Neglect, on the other hand, is lack in providing sufficient quantity of food, water, and veterinary treatment to animals besides pathetic shelter conditions causing discomfort to the animals (http://canadianveterinarians.net/animal-abuse.aspx).
Abused and neglected animals are a social problem dealt better by nonprofit organizations the world over. They are provided shelter by nonprofit organizations (http://www.inhumane.org/). Such agencies come forward for the rescue of abused and neglected animals in a big way in North America. Animal sanctuaries have emerged like the Peace River Refuse and Ranch, a 501 (c) (3) nonprofit sanctuary holding accreditation and membership of World Society for Protection of Animals (WSPA). The sanctuary provides shelter to wild and unwanted exotic animals who are abused, neglected, and seized to be eliminated like tigers, cougars, leopards, wolves, bears, primates, small wild cats, bats and such. Other than shelter, nonprofit agencies cater to the rescued animals’ medical, nutritional, and emotional wellbeing. Nonprofit organizations have also come forward in promoting legislation against keeping wild animals as pets in homes. They discourage exotic pet trade for the welfare of the animals (http://peaceriverrefuge.org/).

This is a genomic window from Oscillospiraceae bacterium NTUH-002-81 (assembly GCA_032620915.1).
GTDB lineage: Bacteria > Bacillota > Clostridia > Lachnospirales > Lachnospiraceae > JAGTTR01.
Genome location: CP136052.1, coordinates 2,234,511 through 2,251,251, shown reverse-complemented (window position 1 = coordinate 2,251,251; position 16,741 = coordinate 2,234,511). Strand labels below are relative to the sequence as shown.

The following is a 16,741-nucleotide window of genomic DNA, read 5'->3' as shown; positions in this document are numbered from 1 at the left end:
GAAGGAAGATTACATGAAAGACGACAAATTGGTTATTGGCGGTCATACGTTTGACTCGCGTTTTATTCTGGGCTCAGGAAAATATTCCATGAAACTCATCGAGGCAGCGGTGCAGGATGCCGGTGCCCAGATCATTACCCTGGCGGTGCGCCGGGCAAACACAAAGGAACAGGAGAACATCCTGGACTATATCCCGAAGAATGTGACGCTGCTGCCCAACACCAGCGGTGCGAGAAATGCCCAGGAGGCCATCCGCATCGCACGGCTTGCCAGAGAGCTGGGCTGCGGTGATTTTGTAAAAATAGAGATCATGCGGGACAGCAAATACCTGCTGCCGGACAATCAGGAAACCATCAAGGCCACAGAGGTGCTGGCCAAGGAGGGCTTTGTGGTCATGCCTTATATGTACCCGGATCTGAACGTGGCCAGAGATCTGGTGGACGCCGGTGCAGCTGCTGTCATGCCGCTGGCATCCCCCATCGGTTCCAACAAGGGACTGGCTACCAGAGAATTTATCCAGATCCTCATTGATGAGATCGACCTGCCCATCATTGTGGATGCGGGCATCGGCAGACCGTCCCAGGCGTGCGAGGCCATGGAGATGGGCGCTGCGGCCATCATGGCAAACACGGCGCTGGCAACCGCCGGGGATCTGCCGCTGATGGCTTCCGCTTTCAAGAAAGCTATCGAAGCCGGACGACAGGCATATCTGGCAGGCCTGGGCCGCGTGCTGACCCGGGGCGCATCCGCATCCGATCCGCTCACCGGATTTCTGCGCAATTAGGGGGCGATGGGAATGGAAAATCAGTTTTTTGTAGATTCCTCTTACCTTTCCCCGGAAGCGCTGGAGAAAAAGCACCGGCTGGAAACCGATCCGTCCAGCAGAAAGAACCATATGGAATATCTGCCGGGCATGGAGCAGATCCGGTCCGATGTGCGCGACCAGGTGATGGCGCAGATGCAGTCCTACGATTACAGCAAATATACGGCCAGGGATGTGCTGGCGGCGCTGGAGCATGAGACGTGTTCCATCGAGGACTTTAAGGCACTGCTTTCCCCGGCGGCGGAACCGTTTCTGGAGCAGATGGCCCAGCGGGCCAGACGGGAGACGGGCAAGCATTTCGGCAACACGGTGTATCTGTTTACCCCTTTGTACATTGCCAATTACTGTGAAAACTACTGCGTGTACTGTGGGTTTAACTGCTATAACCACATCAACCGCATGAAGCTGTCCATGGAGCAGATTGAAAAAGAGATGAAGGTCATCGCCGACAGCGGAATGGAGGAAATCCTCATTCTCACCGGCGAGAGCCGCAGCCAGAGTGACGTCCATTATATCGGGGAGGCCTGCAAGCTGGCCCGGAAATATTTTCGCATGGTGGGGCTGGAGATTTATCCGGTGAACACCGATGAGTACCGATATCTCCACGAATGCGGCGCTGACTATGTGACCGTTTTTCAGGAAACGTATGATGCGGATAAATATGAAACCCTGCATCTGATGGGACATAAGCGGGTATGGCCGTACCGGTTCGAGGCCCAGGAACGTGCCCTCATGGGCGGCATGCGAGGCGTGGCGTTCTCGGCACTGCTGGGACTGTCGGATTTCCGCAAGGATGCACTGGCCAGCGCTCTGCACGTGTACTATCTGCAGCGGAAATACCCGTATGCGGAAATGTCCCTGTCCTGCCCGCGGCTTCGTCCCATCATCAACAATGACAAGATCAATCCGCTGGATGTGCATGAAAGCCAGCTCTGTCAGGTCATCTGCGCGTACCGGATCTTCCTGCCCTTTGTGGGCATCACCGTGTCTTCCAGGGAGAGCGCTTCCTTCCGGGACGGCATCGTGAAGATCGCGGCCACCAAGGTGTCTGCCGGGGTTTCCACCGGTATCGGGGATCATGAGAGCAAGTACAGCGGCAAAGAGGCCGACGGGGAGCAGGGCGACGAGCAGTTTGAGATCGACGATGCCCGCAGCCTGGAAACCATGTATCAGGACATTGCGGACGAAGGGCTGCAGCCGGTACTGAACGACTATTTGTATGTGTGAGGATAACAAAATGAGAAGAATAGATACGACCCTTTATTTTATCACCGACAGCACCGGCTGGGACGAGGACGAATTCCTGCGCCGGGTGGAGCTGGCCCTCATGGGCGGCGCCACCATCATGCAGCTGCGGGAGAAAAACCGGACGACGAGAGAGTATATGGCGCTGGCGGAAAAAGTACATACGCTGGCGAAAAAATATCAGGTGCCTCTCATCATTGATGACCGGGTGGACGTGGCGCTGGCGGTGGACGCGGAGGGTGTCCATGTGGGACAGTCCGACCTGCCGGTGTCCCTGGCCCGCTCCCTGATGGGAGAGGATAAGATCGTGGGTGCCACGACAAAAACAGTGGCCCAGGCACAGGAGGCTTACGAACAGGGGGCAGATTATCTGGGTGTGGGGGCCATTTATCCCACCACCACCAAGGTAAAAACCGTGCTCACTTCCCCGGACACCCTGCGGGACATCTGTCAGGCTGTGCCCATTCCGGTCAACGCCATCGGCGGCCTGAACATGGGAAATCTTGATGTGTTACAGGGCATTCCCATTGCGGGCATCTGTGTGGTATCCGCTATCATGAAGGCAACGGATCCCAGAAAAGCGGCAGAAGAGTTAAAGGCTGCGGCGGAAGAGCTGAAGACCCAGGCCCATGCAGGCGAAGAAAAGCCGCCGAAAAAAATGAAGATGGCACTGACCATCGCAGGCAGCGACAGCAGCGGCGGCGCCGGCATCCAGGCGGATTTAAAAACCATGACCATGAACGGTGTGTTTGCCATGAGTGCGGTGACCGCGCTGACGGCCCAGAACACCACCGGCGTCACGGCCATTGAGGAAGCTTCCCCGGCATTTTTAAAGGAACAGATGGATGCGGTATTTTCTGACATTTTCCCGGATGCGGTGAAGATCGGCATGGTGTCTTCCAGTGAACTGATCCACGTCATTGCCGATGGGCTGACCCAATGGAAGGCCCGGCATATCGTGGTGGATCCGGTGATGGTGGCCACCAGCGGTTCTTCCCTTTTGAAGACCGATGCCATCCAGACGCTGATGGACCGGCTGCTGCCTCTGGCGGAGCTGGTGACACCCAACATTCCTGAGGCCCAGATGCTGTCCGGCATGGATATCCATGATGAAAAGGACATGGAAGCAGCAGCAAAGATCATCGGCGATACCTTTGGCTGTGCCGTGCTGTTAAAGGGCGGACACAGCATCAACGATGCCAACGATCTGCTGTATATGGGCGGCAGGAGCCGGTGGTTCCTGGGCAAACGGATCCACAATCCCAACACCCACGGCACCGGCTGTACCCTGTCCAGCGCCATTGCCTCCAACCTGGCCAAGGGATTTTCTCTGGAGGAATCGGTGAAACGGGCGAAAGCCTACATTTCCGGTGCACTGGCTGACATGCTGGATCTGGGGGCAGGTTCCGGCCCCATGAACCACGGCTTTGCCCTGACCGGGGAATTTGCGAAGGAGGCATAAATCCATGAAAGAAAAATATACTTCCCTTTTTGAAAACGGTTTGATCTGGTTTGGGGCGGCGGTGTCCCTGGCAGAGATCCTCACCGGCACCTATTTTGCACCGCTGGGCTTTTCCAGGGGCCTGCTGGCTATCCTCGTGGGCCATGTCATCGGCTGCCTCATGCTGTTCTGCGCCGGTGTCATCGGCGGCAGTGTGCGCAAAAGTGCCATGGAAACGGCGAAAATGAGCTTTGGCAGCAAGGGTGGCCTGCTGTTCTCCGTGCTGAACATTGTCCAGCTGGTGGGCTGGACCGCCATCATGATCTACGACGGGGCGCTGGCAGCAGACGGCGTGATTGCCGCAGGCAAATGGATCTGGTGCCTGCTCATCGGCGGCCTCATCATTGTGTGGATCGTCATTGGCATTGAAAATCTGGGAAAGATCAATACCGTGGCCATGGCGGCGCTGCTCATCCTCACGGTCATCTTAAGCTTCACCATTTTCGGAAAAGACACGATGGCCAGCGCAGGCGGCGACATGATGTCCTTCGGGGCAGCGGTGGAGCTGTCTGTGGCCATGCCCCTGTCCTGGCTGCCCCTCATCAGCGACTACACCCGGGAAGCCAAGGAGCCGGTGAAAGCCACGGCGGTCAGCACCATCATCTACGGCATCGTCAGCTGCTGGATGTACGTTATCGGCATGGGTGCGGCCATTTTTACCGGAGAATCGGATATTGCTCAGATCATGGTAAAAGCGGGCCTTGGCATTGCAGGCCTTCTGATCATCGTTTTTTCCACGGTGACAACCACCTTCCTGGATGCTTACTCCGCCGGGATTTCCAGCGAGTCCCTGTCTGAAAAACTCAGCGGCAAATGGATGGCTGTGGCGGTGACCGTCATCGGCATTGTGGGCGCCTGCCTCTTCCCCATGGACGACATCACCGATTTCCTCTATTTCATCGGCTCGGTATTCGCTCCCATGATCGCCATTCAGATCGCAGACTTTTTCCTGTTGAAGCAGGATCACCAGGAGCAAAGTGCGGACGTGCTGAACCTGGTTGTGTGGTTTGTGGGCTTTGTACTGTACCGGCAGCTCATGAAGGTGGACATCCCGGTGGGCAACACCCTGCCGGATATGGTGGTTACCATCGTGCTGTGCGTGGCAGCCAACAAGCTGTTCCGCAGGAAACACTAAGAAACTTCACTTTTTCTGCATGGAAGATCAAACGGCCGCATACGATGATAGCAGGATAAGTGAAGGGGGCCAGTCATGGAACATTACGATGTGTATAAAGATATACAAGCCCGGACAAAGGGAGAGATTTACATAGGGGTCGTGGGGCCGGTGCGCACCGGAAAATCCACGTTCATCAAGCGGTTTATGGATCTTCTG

A number of other facilities also exist like zoos, breeders, attractions, parks, pet owners, and placement or adoption centers. Visitors come to such facilities for educational and knowledge-seeking purpose. Although these facilities are not totally not-for-profit but they play a crucial role in creating social consciousness among visitors on the poor condition of wild animals. The income the sanctuaries get from visitors is spent on the upkeep of the facilities and animal (http://peaceriverrefuge.org/).
Another nonprofit organization “Centaur Rising” (CR), a 501(c) (3) has been doing commendable